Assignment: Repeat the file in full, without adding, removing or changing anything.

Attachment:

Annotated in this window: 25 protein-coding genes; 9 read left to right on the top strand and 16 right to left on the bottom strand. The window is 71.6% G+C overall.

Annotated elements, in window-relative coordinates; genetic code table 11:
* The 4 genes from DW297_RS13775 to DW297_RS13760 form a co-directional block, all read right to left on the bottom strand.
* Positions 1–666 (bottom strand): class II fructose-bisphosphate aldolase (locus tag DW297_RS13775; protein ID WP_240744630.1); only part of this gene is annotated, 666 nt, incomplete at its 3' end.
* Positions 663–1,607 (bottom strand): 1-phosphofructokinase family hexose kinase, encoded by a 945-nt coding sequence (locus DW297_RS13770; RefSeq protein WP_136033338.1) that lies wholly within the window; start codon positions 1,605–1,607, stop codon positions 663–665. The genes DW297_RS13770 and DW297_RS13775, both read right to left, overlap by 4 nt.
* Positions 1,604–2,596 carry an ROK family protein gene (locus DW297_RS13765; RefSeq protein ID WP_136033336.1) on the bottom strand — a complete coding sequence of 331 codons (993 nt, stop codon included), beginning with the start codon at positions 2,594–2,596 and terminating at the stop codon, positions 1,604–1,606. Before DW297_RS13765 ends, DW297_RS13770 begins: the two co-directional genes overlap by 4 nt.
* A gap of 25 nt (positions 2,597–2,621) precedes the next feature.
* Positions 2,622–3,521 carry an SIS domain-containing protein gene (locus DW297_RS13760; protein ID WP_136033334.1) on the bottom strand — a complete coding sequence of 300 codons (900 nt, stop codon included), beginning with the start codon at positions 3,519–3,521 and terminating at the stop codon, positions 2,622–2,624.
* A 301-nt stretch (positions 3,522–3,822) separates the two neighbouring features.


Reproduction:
Annotated in this window: 25 protein-coding genes; 9 read left to right on the top strand and 16 right to left on the bottom strand. The window is 71.6% G+C overall.

Annotated elements, in window-relative coordinates; genetic code table 11:
* The 4 genes from DW297_RS13775 to DW297_RS13760 form a co-directional block, all read right to left on the bottom strand.
* Positions 1–666 (bottom strand): class II fructose-bisphosphate aldolase (locus tag DW297_RS13775; protein ID WP_240744630.1); only part of this gene is annotated, 666 nt, incomplete at its 3' end.
* Positions 663–1,607 (bottom strand): 1-phosphofructokinase family hexose kinase, encoded by a 945-nt coding sequence (locus DW297_RS13770; RefSeq protein WP_136033338.1) that lies wholly within the window; start codon positions 1,605–1,607, stop codon positions 663–665. The genes DW297_RS13770 and DW297_RS13775, both read right to left, overlap by 4 nt.
* Positions 1,604–2,596 carry an ROK family protein gene (locus DW297_RS13765; RefSeq protein ID WP_136033336.1) on the bottom strand — a complete coding sequence of 331 codons (993 nt, stop codon included), beginning with the start codon at positions 2,594–2,596 and terminating at the stop codon, positions 1,604–1,606. Before DW297_RS13765 ends, DW297_RS13770 begins: the two co-directional genes overlap by 4 nt.
* A gap of 25 nt (positions 2,597–2,621) precedes the next feature.
* Positions 2,622–3,521 carry an SIS domain-containing protein gene (locus DW297_RS13760; protein ID WP_136033334.1) on the bottom strand — a complete coding sequence of 300 codons (900 nt, stop codon included), beginning with the start codon at positions 3,519–3,521 and terminating at the stop codon, positions 2,622–2,624.
* A 301-nt stretch (positions 3,522–3,822) separates the two neighbouring features.